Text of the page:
Triple Sonnet for my Aggressive Forehead

Dad thinks my forehead is too Godzilla, too Tarzan, too Wonder Woman,
tells me not to tie my hair back,
exposing it, like it’s the Frankenstein Monster
from beneath my childhood bed,
or the mollusk that challenged the world,
and Dad, I love you, but you should know
that I’m a nightmare as a woman
who can make the earth stand still,
calling all UFOs from planets beyond
to paint me on canvas just as I am:
a Chinese girl nicknamed Yellow Fever,
chowing down on all the pork buns
and chicken biscuits and shrimp bánh mì,
at the buffet, and of course, all the men

as I star in my own B-movie, give it an XXX,
every girl’s dream of playing opposite
King Kong, and you know I’m not some Fay Wray type
who screams at the sight of a hand,
and Dad, I think about all the ape toys
you bought me when I was a child,
because you never wanted me to be alone,
never wanted me to go a day without
laughing or plotting, and did I mention
that you were born on Halloween
which makes me half evil—I’m joking,
but Dad, you’ve got to let me keep my forehead,
despite your old school Chinese beliefs
of girls hiding their warrior brains,
and I know you’re just looking out for me,

but my forehead has its own life,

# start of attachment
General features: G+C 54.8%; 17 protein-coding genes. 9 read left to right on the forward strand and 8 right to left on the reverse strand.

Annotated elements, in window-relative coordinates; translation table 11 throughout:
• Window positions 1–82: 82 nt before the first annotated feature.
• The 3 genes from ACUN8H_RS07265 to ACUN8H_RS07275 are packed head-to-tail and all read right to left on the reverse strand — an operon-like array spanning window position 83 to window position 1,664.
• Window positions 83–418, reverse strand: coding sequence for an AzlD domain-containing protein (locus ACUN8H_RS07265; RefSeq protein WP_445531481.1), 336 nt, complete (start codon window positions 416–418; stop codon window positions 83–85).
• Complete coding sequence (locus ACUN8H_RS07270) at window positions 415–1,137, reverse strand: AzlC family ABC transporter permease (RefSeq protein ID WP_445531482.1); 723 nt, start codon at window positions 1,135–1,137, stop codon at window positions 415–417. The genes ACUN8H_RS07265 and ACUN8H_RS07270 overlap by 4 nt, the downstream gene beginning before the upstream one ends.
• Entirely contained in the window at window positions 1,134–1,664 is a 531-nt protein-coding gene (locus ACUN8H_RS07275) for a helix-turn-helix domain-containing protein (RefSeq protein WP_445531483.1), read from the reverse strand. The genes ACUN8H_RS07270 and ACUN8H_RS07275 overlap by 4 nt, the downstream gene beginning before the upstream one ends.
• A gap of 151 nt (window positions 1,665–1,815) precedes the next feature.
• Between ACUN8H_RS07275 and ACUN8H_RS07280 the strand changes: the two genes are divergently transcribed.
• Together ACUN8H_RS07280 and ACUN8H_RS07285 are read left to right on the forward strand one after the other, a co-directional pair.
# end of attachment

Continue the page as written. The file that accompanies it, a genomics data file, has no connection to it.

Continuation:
like an invisible screen—one-way glass
where the ad men are watching the women
try on lipstick, but in my forehead
it’s the other way around, because let’s let
the boys play, and the girls watch for once,
because every lip could use a bit more
rouge, purple, crimson, burnt orange, hot pink,
how at once, I want to dress up
as a flight attendant, an accountant,
someone at the front of the class holding a ruler
and yes, if I fill out a survey
from a sex magazine, I’m checking off
forehead as my favorite body part.

More by Dorothy Chan

Triple Sonnet for My Father’s Pet Goose, Pigeon Wars, and Daddy Issues

Lovers in cartoons get into swan boats
before declaring their undying love,
but I’m terrified because have you seen
the wedding footage of the swan eating
the bride’s white dress, chasing her down the pond,
and we live in such a scary world
that the bird poems really aren’t helping,
because what good do they really do?
But what about my father growing up
in Macau, in Hong Kong, across too many
boarding schools in Asia to count,
one day going home to his mother,
a goose arrives at his bedroom window,
like a sign from a higher being.

And when I’m twenty-three, in Singapore,
I’m telling this story to a man
double my age—we’re greeted by pigeons—
and no, I don’t have daddy issues,
I’m just pouring my heart out
because that goose was my dad’s best friend,
because my grandma ended up
cooking that goose, because the man I’m dating
understands these old-school-Chinese-stiff-
upper-lip-we’re-poor-so-I’m-sorry-son
situations of survival,
because this same man wants me to write
about his father, but I don’t have time
to be someone else’s biographer

when I’m thinking of how my father
made sure we always had a family dog,
a Buzzie to keep us warm, take out
for Italian ice and custard trips,
how during the Pennsylvania winters,